Go Back   Home > Forums > >
Home Forums Rules Articles diyAudio Store Blogs Gallery Wiki Register Donations FAQ Calendar Search Today's Posts Mark Forums Read

Analogue Source Turntables, Tonearms, Cartridges, Phono Stages, Tuners, Tape Recorders, etc.

Wire recorder speed of wire
Wire recorder speed of wire
Please consider donating to help us continue to serve you.

Ads on/off / Custom Title / More PMs / More album space / Advanced printing & mass image saving
Reply
 
Thread Tools Search this Thread
Old 21st July 2019, 08:26 PM   #11
neazoi is offline neazoi  Greece
diyAudio Member
 
Join Date: Aug 2007
Quote:
Originally Posted by lcsaszar View Post
I would not modify that historical piece of equipment, provided it is in good working condition functionally and aesthetically. It must have a collector's value as is.
Oh no, I do not own one. I design one!
Here is a preliminary rough design of mine. It does not show the parts details so do not build it until I finish it and present it here. It is my idea and improvements over the original designs of wire recorders. Of course some things from the tape recorders have been borrowed and applied to the wire, like the capstan/spindle pair, to achieve constant speed.
The spools are not compatible with the vintage wire recorders, because my design aims on mechanical simplicity. Keeping the spools large in diameter, but with very little width for the wire to be wound, avoids the use of a complex "fishing reel" winding mechanism. Because of the spindle/capstan there is no speed change caused by the large diameter of spools. I use 0.4mm wire which is a bit thicker than the originals, but it is stronger and less prone to breaking. The large diameter spools would in theory hold quite a good amount of wire.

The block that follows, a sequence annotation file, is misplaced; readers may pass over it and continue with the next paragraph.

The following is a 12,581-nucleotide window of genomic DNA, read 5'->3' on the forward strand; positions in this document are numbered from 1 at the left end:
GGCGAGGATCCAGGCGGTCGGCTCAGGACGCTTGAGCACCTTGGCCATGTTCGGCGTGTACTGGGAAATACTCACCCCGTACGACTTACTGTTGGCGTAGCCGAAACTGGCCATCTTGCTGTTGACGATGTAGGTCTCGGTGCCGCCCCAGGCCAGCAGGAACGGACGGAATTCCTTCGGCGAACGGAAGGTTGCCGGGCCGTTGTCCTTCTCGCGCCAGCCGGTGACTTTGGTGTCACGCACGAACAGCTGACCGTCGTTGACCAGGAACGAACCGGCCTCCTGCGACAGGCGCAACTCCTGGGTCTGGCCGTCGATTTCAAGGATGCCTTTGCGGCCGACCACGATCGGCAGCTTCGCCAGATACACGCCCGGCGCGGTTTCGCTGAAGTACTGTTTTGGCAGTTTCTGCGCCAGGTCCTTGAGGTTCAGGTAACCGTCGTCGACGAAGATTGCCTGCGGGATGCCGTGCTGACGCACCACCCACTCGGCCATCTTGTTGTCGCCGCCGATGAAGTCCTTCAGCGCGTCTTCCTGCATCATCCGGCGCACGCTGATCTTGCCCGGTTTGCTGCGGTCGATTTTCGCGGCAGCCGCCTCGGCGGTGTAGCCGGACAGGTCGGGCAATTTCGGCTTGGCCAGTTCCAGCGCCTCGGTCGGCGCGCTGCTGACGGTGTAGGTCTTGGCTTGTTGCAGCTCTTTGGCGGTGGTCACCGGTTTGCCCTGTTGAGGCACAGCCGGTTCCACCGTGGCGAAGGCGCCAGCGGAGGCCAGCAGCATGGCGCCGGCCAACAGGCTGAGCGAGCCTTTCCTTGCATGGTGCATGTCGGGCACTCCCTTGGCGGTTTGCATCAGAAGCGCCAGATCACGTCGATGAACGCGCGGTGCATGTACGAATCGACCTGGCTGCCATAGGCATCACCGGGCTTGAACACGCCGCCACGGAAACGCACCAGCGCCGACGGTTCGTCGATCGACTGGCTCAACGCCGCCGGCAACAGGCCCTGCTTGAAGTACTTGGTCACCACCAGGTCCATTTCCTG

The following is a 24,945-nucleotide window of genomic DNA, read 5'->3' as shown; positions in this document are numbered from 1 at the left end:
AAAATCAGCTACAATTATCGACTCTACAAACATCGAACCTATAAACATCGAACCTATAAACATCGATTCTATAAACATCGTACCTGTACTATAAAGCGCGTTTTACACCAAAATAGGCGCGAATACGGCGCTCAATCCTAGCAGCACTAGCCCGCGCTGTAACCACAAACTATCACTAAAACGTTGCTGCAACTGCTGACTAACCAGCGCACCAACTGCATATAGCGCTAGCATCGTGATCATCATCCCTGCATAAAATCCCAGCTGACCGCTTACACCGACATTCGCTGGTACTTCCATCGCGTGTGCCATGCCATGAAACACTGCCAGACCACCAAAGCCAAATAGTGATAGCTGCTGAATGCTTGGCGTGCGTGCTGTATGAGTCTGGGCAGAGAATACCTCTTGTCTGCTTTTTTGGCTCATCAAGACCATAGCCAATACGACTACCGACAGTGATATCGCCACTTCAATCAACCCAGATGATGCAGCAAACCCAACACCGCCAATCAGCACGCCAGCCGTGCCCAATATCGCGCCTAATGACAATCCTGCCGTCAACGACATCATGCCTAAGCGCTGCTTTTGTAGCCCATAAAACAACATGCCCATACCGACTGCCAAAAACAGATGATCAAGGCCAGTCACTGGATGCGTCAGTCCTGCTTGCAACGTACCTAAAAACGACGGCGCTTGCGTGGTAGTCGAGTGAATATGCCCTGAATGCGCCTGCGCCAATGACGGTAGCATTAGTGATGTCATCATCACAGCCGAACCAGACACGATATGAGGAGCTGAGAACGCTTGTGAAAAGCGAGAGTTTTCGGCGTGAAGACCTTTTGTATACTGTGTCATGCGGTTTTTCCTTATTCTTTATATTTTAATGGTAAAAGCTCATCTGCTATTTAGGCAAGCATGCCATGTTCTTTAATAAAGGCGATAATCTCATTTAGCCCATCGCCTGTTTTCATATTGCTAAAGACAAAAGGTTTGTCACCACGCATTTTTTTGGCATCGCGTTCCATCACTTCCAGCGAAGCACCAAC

Fast forward function is provided and stretching of the wire is performed by reverse movement (but low torque) of the reels motors.
So you see how simple my design is?
Any comments are more than welcome!

So In that design I would like to investigate the effects of speed reduction combined with preemphasis of the high frequencies. Basically the previous questions in the previous posts (#8 and #9), just to find out more about the speed issues.
Attached Images
File Type: jpg Wire recorder V1.jpg (52.2 KB, 67 views)
__________________
Great DIY site: http://www.qrp.gr

Last edited by neazoi; 21st July 2019 at 08:31 PM.
  Reply With Quote
Old 21st July 2019, 10:04 PM   #12
PRR is online now PRR  United States
diyAudio Member
 
PRR's Avatar
 
Join Date: Jun 2003
Location: Maine USA
Look at a different form of writing. Liquid ink.

Ink on a tight-weave non-absorbent paper can write very small marks.

Ink on blotting paper, or paper towel, all marks spread-out, you can't write small.

Solid-metal "conducts" the magnetism, "spreads" it.

Rust media, the particles don't touch, small magnetic writing does not "blot" and spread so much.

You can't apply "infinite" EQ. The recording systems we know and use already have great heaps of many-pole high-boost. Any more gets trouble with record distortion or play hiss. This would be comparable to a smaller pen and sharper magnifying glass on the ink: at some point you just can't make/read any smaller.

Some, even much, "Stainless Steel" is mildly magnetic. The term covers MANY alloys. Some are actually "heat resisting" steel for boilers and turbines. There's SS which will stay bright in salt-air for decades, and SS which won't show much rust in soup-spoon use (short exposure to mild acid and occasional washing).